I came across your blog while doing some research. I was thinking that a good topic for an upcoming entry would be regarding signature requirements for the HUD-1 settlement statement. In my case, my copy of the HUD-1 has the signature of the Settlement Agent (I'm assuming that was someone at the title company I closed at), but not the signature of the sellers. A call to someone at my title insurance company said that they don't require signatures on HUD-1s they process.
I mention this because the IRS is wanting signed copies of this form for filers claiming the homebuyers' tax credit. There are comments on other blogs from people who say their tax credit request was delayed or rejected because the HUD-1 they submitted didn't have signatures on it. I know you're not a tax expert, but I'd be interested to hear your take on the matter. For instance, what other documents could be used basically as proof of purchase on a real estate transaction?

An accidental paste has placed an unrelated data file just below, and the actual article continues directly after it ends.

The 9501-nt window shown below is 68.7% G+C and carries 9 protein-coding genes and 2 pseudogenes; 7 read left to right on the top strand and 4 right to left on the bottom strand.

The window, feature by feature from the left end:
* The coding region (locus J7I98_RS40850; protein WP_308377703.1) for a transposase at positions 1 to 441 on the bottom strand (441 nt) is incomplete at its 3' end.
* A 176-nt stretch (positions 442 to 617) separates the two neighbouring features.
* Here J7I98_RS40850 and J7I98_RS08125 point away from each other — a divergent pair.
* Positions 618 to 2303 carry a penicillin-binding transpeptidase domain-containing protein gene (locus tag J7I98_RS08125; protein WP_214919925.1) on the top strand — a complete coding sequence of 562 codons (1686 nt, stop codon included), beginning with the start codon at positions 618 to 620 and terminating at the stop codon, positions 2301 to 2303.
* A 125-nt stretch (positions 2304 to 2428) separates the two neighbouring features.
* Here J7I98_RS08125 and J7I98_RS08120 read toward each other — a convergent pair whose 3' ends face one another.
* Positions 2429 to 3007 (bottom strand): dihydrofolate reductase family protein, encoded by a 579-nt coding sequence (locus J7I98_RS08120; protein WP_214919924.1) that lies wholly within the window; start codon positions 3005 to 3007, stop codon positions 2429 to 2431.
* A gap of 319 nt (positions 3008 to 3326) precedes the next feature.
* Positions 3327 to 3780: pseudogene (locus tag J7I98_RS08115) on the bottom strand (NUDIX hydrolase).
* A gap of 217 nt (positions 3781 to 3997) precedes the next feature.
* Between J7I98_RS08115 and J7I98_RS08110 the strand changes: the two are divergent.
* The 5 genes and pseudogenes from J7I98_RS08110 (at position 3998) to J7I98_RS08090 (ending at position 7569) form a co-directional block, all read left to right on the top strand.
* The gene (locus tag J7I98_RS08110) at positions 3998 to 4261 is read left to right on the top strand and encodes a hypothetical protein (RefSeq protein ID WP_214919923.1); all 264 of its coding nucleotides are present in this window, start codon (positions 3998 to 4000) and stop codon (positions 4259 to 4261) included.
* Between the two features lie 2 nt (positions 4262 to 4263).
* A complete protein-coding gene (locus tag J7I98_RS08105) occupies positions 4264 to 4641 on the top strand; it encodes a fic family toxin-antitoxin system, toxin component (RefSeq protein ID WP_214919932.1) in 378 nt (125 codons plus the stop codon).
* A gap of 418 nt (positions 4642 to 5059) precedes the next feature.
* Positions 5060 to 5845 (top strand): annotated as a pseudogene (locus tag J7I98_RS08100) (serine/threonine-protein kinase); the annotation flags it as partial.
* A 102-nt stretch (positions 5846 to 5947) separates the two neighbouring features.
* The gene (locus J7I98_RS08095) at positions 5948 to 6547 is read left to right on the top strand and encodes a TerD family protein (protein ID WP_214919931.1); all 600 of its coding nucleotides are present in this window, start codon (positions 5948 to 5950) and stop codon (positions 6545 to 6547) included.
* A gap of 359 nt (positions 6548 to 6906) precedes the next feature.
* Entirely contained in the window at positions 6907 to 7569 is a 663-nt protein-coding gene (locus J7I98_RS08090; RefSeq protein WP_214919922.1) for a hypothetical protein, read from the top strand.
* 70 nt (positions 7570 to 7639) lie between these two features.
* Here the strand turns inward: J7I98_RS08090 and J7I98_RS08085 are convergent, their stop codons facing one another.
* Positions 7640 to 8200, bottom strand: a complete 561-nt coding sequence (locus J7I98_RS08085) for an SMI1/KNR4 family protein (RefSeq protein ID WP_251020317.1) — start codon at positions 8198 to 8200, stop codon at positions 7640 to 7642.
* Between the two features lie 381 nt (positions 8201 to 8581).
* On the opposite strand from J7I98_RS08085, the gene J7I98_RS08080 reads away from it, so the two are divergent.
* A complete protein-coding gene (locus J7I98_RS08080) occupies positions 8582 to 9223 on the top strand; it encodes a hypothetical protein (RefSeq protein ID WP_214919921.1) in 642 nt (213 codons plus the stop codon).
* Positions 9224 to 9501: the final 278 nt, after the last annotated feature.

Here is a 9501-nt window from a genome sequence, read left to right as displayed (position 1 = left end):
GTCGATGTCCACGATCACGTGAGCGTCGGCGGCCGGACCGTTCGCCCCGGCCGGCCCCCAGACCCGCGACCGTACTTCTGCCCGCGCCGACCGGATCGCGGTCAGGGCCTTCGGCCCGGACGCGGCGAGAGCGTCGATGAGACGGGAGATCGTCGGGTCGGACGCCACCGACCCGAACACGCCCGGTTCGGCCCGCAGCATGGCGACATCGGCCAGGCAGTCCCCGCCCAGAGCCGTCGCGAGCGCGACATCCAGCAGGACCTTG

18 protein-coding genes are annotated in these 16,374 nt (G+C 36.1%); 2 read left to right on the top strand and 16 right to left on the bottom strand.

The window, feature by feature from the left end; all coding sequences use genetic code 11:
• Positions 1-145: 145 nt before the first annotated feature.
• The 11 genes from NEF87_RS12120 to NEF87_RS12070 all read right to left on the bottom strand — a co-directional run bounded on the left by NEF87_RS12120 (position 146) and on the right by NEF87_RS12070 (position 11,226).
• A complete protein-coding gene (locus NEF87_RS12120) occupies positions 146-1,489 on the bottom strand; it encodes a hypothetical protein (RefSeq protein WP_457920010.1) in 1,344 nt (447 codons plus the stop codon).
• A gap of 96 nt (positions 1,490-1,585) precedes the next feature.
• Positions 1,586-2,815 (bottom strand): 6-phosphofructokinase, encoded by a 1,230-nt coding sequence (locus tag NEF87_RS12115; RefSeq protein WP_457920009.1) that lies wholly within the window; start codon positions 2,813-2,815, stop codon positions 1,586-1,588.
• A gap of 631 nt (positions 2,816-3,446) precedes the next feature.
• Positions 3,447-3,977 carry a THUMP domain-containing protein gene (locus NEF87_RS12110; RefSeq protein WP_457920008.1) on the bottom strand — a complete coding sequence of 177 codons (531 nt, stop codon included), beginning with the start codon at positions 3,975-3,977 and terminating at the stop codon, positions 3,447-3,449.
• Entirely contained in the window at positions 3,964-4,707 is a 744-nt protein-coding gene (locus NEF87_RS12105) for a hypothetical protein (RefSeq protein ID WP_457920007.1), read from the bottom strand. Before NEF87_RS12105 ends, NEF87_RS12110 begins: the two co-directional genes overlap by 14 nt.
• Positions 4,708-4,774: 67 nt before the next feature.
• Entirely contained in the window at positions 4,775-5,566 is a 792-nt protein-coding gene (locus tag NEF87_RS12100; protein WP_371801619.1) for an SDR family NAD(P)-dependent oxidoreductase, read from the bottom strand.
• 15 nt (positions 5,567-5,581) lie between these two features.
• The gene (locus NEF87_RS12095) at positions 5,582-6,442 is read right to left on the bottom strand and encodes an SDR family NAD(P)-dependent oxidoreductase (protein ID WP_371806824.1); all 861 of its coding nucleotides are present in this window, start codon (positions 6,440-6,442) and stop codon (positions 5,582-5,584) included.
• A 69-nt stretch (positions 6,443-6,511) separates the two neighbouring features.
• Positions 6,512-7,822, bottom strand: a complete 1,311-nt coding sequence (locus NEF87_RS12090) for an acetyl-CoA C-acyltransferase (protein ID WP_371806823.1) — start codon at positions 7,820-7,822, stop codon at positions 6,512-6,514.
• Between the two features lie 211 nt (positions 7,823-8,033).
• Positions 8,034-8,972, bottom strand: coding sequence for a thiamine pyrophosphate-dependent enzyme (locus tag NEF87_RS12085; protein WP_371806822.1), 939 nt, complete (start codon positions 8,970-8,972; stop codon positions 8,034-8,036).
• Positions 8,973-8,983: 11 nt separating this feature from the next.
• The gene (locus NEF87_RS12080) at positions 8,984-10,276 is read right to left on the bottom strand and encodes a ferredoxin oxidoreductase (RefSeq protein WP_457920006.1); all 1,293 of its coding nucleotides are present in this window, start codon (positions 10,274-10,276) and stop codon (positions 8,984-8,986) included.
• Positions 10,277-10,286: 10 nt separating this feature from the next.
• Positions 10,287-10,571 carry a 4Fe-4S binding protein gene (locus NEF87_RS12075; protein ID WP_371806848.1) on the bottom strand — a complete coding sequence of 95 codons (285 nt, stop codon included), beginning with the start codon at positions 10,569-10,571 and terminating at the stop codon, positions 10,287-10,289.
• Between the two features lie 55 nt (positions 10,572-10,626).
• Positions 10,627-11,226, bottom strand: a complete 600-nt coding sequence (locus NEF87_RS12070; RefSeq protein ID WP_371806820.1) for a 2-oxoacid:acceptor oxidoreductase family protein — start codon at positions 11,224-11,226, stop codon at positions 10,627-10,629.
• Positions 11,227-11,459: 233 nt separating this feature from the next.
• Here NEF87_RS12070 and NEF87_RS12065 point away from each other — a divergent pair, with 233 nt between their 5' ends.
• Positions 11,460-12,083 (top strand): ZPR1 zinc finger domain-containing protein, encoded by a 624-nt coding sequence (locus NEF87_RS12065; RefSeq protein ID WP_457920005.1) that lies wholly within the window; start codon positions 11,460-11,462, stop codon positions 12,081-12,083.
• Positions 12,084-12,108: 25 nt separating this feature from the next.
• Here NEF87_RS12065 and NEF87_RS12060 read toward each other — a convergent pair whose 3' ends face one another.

Keith: Thanks for suggesting this timely topic. The title agent is correct that signatures are not required on the HUD-1 Settlement Statement but most title agents do have the HUD-1 signed just because it creates a fully documented record for all parties and most mortgage lenders want a signed copy.
Moving forward I would suggest that homebuyers participating in the tax program make a call ahead of time and make certain the title agent will provide a fully executed HUD-1 so they don't find themselves in your position.
For your concerns, I would try to get a fully executed HUD-1. From what I have heard that's what the government is looking for and I don't know that they will accept other forms of documentation. I would contact the seller directly or your mortgage lender to see if they will provide a seller signed copy.